The four song set they performed yesterday at church was beautiful, and extremely well-received by the folks at Grove, even though it’s not the style of music that we are accustomed to. The weekend couldn’t possibly have gone any better.

When I read the news reports out of our nation’s capital every morning, and bear witness to the colossal mess that my generation and others have made of our world, I am encouraged beyond words to see that we have a very strong bench. Maybe we should just step aside and let them at it, since it’s hardly possible that they could do any worse, and very likely that they would do much better.

So, our thanks to Belmont University, Dr, Deen Entsminger, and the parents of these students for giving us the chance to borrow your kids for the weekend. Well done.

Saturday, March 2, 2013

Preparing For Some Great Music And Some Great People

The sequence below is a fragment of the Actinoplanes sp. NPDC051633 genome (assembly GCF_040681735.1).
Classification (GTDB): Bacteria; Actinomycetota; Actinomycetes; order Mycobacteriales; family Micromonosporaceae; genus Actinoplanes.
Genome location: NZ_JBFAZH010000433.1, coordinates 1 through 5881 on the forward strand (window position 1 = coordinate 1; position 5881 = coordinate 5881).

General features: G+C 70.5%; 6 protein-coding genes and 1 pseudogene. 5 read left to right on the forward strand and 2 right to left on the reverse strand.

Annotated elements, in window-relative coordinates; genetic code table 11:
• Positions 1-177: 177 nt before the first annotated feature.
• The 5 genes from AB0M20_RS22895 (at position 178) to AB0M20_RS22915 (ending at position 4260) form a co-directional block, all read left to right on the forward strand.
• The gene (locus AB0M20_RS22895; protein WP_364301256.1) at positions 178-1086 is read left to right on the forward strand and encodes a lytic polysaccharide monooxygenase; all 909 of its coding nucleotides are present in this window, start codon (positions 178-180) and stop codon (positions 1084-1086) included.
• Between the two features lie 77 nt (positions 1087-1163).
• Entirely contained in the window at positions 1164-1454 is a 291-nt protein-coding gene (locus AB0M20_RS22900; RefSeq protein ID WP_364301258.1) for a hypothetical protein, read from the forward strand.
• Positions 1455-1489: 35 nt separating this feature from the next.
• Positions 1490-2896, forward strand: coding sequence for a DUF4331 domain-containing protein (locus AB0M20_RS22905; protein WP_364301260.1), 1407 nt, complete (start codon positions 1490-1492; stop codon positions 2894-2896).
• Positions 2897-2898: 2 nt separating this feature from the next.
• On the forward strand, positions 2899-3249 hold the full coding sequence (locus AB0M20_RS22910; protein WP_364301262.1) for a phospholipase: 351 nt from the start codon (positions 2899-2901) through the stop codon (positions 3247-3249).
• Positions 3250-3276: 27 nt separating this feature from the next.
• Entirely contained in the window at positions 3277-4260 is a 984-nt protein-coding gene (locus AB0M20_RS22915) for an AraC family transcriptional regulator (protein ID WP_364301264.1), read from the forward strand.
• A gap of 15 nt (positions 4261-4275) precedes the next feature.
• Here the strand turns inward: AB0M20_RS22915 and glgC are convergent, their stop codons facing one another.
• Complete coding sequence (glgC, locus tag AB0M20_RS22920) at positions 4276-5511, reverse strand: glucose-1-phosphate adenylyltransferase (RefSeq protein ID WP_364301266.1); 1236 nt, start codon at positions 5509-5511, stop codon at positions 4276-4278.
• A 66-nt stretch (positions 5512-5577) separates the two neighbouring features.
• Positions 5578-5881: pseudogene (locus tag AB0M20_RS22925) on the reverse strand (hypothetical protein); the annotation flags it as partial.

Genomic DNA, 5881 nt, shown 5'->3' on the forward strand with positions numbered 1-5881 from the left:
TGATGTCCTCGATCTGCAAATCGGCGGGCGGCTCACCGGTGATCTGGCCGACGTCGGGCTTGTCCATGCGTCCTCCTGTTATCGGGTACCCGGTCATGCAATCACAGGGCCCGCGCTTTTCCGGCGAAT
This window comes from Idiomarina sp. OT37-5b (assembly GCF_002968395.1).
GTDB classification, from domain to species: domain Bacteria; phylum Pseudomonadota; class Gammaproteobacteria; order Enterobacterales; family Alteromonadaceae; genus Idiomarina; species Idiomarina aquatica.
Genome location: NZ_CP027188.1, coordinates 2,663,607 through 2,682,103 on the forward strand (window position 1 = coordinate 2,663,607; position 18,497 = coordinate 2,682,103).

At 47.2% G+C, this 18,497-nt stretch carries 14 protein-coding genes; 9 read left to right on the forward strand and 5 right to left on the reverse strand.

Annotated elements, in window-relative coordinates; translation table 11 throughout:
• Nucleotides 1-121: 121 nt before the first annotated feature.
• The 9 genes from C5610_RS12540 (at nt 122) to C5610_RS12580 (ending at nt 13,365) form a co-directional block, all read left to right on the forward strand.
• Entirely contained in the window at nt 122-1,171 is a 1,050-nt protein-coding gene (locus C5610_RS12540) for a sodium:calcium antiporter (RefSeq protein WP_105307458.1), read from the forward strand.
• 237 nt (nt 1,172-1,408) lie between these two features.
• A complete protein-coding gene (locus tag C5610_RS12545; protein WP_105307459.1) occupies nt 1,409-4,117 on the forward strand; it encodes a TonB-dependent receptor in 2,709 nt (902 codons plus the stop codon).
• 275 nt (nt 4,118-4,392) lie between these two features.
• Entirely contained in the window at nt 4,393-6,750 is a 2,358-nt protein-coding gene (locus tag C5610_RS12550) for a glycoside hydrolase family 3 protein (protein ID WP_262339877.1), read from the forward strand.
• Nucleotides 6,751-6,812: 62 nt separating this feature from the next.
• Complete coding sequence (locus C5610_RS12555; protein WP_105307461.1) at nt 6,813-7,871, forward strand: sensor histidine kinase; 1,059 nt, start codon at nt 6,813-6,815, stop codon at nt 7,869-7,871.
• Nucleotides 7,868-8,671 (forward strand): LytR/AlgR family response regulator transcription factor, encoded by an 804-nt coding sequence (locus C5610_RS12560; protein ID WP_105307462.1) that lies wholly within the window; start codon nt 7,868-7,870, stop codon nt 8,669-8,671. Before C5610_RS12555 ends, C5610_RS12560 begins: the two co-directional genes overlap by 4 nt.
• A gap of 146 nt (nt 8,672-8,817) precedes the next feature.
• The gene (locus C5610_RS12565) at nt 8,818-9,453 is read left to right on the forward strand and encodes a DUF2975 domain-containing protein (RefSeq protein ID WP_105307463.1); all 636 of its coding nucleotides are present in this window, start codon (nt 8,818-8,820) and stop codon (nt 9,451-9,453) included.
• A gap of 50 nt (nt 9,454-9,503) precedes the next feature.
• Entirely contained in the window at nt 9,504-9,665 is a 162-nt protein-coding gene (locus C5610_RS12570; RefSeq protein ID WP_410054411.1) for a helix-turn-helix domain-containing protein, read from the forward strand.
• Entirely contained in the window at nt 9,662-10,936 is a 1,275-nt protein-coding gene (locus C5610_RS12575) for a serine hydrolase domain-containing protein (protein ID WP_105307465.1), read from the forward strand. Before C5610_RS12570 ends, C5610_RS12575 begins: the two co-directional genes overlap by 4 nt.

At the Dunnevant estate we are currently bracing for the arrival of the Belmont University Chamber Singers. We have been preparing for this day for over a month now. My wife very deviously used this occasion as an excuse to unleash a fevered redecorating blitz that has consumed our energies and the balances of our bank accounts. Thanks to Dr. Deen Ensminger, Pam’s co-conspirator, I have been forced to hang a hundred pictures, assemble bookcases, and hang new hand towel racks and toilet paper dispensers. We have sanded, painted, scrubbed and scraped every nook and cranny of this house, all so that the Belmont Chamber Singers will feel properly cared for, a choir in which our Son is no longer a member, from a university he no longer attends. Such is the depth of the love and devotion we feel towards this amazing collection of young people and their inspiring leader, Dr. E.